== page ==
Japan on March 8 rejected a new Chinese proposal for joint energy projects as the two sides struggle to bridge their differences in the territorial dispute. "China made a proposal to jointly develop two areas in the north and south of the East China Sea. This proposal is something we cannot accept," Chief Cabinet Secretary Shinzo Abe said at a regular press conference.
One of the two areas is around an island chain, known as Senkaku in Japanese and Diaoyu in Chinese, which is claimed by Japan, China and Taiwan. The other area is believed to be in the continental shelf between Japan and South Korea.
The new Chinese proposal was made during two days of bilateral talks held in Beijing through March 7, but the two sides failed to make substantial progress and discussions are expected to continue.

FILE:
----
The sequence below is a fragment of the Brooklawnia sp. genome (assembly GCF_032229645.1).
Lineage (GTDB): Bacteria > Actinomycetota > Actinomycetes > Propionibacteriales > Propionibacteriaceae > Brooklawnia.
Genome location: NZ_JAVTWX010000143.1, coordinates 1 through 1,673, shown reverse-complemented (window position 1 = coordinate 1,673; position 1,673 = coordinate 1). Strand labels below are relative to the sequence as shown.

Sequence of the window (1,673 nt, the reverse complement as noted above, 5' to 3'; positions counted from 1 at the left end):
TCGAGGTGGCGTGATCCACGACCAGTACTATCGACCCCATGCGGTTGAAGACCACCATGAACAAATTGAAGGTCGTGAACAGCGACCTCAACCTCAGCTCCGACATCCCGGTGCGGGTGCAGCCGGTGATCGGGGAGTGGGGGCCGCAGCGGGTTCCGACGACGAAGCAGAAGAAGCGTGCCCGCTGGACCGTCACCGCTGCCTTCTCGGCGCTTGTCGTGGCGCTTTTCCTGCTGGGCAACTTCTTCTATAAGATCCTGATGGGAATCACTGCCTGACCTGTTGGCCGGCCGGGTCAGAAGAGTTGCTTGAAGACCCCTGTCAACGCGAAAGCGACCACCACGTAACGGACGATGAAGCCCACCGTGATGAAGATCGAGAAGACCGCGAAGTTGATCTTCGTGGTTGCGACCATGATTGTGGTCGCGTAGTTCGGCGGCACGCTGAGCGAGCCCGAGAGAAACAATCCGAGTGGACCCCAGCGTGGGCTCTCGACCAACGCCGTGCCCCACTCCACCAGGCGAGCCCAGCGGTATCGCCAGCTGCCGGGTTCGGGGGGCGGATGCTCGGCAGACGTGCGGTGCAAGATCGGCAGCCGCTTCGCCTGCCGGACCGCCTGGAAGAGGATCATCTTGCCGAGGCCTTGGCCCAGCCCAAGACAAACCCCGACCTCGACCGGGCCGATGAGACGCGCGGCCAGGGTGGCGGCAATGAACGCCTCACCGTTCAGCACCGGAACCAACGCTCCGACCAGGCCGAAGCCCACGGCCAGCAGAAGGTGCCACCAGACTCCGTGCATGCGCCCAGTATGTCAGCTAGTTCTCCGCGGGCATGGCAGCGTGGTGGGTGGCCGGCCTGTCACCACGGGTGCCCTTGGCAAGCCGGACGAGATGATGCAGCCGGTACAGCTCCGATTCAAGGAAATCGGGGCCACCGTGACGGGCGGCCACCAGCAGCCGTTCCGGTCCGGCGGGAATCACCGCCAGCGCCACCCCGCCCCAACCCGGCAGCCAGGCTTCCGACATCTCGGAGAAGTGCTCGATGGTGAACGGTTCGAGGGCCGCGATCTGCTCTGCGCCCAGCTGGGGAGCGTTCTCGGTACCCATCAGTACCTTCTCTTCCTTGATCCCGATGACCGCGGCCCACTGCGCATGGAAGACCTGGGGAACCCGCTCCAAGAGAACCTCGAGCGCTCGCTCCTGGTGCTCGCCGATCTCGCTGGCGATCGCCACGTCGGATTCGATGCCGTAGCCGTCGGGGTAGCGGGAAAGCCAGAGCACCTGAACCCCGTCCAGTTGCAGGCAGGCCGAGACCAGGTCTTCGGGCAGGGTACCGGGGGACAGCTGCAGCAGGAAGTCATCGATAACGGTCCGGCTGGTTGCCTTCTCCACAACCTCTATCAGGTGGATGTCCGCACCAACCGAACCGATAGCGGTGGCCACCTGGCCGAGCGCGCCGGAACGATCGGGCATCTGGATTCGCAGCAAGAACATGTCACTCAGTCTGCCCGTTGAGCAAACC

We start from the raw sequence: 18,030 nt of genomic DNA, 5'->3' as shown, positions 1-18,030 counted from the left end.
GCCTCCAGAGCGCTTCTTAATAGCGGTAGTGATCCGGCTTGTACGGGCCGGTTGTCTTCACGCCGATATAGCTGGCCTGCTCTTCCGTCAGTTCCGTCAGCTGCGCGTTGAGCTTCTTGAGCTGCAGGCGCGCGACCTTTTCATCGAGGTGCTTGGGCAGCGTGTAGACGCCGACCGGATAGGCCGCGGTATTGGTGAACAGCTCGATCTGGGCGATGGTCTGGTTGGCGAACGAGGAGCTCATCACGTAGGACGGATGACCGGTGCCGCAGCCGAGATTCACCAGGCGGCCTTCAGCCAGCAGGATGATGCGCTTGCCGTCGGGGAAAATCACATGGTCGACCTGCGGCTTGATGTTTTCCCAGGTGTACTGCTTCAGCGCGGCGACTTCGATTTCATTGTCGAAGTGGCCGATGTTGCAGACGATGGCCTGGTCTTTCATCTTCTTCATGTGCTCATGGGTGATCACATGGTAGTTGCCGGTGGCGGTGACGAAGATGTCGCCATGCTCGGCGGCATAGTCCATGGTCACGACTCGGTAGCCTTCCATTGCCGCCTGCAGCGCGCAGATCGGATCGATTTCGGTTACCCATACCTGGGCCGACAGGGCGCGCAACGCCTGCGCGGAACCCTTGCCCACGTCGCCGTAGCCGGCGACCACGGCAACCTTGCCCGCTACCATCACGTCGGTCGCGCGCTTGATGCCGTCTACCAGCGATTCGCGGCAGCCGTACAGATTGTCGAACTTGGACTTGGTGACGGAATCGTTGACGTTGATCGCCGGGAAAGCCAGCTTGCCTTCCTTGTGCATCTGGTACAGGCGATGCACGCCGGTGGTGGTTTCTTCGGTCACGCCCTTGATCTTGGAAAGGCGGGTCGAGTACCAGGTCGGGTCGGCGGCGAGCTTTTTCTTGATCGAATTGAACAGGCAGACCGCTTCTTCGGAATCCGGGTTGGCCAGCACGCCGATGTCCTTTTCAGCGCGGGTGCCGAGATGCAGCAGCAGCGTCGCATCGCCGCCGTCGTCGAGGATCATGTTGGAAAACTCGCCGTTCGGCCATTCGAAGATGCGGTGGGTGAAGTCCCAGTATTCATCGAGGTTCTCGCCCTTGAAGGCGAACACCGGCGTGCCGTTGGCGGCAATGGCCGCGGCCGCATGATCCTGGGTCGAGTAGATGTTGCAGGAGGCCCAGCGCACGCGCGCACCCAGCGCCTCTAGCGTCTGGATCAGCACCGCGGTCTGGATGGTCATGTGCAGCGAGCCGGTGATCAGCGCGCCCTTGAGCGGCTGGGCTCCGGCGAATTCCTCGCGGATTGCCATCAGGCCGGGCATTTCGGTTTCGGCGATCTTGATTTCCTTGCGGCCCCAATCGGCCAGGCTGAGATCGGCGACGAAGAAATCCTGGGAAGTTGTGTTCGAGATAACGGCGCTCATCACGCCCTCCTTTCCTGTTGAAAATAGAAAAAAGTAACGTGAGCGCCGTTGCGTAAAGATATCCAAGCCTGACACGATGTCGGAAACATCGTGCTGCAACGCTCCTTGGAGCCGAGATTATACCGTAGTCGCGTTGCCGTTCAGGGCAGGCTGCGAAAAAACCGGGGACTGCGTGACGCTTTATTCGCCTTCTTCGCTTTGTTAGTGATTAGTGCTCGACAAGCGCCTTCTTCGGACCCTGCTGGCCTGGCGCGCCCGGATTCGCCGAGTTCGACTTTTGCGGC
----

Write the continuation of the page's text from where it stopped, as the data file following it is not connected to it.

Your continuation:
Japanese Foreign Minister Taro Aso said it was impossible for Japan to agree to a joint energy project with China in the area of the Senkaku island chain, which he insisted belonged to Japan. "The island chain of Senkaku is, as you know, clearly a Japanese territory, based on history and international law, without a doubt," he said. "The territorial dispute (over Senkaku) doesn't exist in the first place."
The Japanese side earlier proposed joint development of the area straddling what Tokyo says is the maritime boundary. China does not recognize the boundary, and tensions rose last year after Japan said it had spotted flames indicating China had started gas production. China had previously proposed that Tokyo and Beijing jointly develop the gas fields in the East China Sea only on the Japanese side of the boundary.
Copyright Agence France-Presse, 2006